Xuanmao Chen

ASSISTANT PROFESSOR
Phone: (603) 862-4542
Office: Molecular, Cellular, & Biomedical Sciences, Rudman Hall Rm 389, Durham, NH 03824
Xuanmao Chen

We are interested in revealing the mysteries of primary cilium. Primary cilium is a tiny, hair-like, microtubule-based organelle present in almost every vertebrate cell. The microenvironment in cilium is unique compared to most other actin-based signaling domains. It is highly sensitive to extracellular signals such as nutrients, morphogens, hormones, and mechanical stimuli. Cilium emanates from the basal body residing underneath the plasma membrane. Dismantling primary cilium is a prerequisite for the initiation of cell cycle. The primary cilium is thus considered the “keeper of the key for cell division”. Primary cilium plays crucial roles in a variety of physiological functions including cell division, development, sensory perception and energy balance. Defect of cilia lead to a broad spectrum of human diseases including polycystic kidney disease, obesity, cancer, diabetes, sensory defects and intellectual disability. In the nervous system, every neuron virtually has one primary cilium. Neuronal primary cilium is a unique type of neuronal process, locating in the cell boy but lacking synaptic structures or connections. Therefore, neuronal primary cilium mostly depends on metabotropic receptors to transmit signals downstream. A couple of GPCRs such as type 3 somatostatin receptor and type 6 serotonin receptor are highly expressed in primary cilium. Type III adenylyl cyclase (AC3) is a predominant adenylyl cyclase and enriched in neuronal primary cilium. In this regard, AC3 is a key enzyme for cAMP-mediated signaling in neuronal cilium and is a crucial element for the “antenna” to execute its functions in neuron.

We are dedicated to studying the cAMP signaling specifically in primary cilia. First, our lab aims to determine how type III adenylyl cyclase (AC3) at neuronal primary cilia affects neuronal function and examine how defects of AC3 lead to major depression and obesity. We are also interested in unraveling the contributions of primary cilia in neurodegeneration and brain aging.

We have a couple of research opportunities for undergraduates and graduates to acquire research expertise in primary cilia and skills in the field of neuroscience. We also have one open postdoctoral position to study the cAMP signaling in primary cilia. The research approaches include electrophysiology and EEG/EMG recording, mouse behavioral analysis, in vivo imaging using fiber-optic endoscope, molecular and cellular tools. We are establishing collaborations with research labs in USA, Germany, and Canada. Interested individuals (for the postdoc position) should have a Ph.D and research experience in neurobiology, and/or cell biology. Interested candidates at various levels are encouraged to contact Dr. Xuanmao Chen at Xuanmao.Chen@unh.edu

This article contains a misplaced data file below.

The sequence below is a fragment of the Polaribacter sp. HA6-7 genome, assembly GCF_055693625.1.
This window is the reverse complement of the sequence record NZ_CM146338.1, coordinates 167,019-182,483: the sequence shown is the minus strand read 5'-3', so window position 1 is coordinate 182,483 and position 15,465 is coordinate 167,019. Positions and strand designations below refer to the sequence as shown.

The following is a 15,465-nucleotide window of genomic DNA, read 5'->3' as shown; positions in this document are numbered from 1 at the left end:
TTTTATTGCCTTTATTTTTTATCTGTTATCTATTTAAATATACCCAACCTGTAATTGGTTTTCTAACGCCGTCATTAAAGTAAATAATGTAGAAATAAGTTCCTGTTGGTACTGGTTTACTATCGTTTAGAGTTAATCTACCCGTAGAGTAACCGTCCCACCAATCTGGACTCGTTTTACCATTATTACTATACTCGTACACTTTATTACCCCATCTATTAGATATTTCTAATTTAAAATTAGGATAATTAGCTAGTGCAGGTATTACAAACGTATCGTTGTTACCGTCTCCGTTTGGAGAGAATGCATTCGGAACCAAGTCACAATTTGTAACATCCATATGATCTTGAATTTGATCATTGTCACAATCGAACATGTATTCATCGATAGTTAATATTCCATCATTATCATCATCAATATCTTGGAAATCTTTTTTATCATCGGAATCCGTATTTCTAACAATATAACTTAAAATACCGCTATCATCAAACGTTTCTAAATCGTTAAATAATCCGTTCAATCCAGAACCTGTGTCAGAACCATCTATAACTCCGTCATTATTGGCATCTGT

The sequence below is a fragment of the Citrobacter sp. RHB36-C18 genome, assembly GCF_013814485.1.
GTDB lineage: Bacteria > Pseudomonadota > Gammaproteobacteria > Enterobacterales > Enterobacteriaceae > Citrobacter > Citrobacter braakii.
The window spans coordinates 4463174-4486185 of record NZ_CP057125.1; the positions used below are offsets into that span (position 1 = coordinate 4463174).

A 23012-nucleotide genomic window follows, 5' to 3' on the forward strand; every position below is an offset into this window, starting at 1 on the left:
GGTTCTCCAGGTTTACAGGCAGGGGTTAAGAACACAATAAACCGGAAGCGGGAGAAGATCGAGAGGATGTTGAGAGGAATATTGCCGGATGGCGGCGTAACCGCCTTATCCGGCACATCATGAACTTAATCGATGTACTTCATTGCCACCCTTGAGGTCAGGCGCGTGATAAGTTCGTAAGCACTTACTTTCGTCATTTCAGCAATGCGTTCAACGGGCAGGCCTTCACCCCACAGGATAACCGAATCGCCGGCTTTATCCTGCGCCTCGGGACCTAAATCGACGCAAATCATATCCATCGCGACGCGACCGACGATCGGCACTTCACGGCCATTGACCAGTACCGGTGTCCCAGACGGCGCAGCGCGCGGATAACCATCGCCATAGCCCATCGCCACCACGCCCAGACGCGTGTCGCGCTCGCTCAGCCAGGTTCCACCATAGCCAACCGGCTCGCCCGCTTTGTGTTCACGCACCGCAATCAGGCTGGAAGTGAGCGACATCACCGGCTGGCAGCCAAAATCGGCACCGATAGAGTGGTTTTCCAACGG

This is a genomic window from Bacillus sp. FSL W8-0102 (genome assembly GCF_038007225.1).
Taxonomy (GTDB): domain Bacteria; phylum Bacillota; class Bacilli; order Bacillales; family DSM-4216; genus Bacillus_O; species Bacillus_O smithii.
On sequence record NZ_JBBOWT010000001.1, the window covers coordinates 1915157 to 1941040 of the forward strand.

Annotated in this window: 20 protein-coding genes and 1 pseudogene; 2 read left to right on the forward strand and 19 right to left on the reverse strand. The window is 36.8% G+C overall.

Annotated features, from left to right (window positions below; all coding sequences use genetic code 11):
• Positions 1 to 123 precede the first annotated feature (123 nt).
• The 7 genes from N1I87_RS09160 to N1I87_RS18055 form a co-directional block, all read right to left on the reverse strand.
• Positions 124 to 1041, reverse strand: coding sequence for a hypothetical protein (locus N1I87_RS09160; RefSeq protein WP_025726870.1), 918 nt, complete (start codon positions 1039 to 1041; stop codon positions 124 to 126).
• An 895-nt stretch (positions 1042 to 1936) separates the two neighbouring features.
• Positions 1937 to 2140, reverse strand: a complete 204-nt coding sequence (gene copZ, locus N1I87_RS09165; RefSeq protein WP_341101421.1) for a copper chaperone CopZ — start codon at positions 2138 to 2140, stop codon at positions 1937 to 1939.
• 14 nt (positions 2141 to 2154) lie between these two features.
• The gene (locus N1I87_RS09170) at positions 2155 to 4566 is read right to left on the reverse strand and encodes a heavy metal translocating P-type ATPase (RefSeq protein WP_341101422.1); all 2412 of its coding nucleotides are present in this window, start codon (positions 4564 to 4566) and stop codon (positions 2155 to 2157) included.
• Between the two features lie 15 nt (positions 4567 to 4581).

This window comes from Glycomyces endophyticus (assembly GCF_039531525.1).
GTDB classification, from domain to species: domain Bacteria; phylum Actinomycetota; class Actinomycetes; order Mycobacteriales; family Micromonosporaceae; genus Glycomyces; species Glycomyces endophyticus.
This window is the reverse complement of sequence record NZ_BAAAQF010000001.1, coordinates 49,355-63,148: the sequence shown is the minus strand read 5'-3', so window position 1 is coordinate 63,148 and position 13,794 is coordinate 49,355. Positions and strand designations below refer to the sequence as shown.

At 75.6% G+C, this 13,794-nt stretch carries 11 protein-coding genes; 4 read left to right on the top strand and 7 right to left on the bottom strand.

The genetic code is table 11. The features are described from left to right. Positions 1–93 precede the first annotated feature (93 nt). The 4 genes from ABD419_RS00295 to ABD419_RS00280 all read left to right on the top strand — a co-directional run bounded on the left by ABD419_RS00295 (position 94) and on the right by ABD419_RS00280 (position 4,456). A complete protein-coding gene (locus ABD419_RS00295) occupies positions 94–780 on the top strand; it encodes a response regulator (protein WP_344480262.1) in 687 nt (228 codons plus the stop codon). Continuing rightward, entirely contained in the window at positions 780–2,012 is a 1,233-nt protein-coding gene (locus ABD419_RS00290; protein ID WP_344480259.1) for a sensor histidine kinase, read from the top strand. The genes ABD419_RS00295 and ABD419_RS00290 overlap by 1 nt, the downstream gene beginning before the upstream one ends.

Education

  • Ph.D., Physiology, University of Tuebingen
  • M.S., Genetics, Fudan University
  • B.S., Biology, Nanchang University

Courses Taught

  • BCHM 860: Pharmacology
  • BCHM 999: Doctoral Research
  • BIOL 411: Honors/Intro Biol:Mol/Cellular
  • GEN 999: Doctoral Research
  • INCO 590: Rsrch Exp/MCBS
  • INCO 790: Rsrch Exp/MCBS
  • MCBS 999: Doctoral Thesis

Selected Publications

Sterpka, A., & Chen, X. (2018). Neuronal and astrocytic primary cilia in the mature brain. Pharmacological Research, 137, 114-121. doi:10.1016/j.phrs.2018.10.002

Chen, X., Luo, J., Leng, Y., Yang, Y., Zweifel, L. S., Palmiter, R. D., & Storm, D. R. (2016). Ablation of Type III Adenylyl Cyclase in Mice Causes Reduced Neuronal Activity, Altered Sleep Pattern, and Depression-like Phenotypes. Biological Psychiatry, 80(11), 836-848. doi:10.1016/j.biopsych.2015.12.012

Challis, R. C., Tian, H., Wang, J., He, J., Jiang, J., Chen, X., . . . Ma, M. (2015). An Olfactory Cilia Pattern in the Mammalian Nose Ensures High Sensitivity to Odors. Current Biology, 25(19), 2503-2512. doi:10.1016/j.cub.2015.07.065

Chen, X., Cao, H., Saraf, A., Zweifel, L. S., & Storm, D. R. (2015). Overexpression of the Type 1 Adenylyl Cyclase in the Forebrain Leads to Deficits of Behavioral Inhibition. Journal of Neuroscience, 35(1), 339-351. doi:10.1523/jneurosci.2478-14.2015

Wardlaw, S. M., Phan, T. X., Saraf, A., Chen, X., & Storm, D. R. (2014). Genetic disruption of the core circadian clock impairs hippocampus-dependent memory. Learning & Memory, 21(8), 417-423. doi:10.1101/lm.035451.114

Chen, X., Qiu, L., Li, M., Dürrnagel, S., Orser, B. A., Xiong, Z. -G., & MacDonald, J. F. (2010). Diarylamidines: High potency inhibitors of acid-sensing ion channels. Neuropharmacology, 58(7), 1045-1053. doi:10.1016/j.neuropharm.2010.01.011

Paukert, M., Chen, X., Polleichtner, G., Schindelin, H., & Gründer, S. (2008). Candidate Amino Acids Involved in H+Gating of Acid-sensing Ion Channel 1a. Journal of Biological Chemistry, 283(1), 572-581. doi:10.1074/jbc.m706811200

Chen, X., & Gründer, S. (2007). Permeating protons contribute to tachyphylaxis of the acid-sensing ion channel (ASIC) 1a. The Journal of Physiology, 579(3), 657-670. doi:10.1113/jphysiol.2006.120733

Chen, X., Kalbacher, H., & Gründer, S. (2006). Interaction of Acid-sensing Ion Channel (ASIC) 1 with the Tarantula Toxin Psalmotoxin 1 is State Dependent. The Journal of General Physiology, 127(3), 267-276. doi:10.1085/jgp.200509409

Chen, X., Kalbacher, H., & Gründer, S. (2005). The Tarantula Toxin Psalmotoxin 1 Inhibits Acid-sensing Ion Channel (ASIC) 1a by Increasing Its Apparent H+Affinity. The Journal of General Physiology, 126(1), 71-79. doi:10.1085/jgp.200509303

Most Cited Publications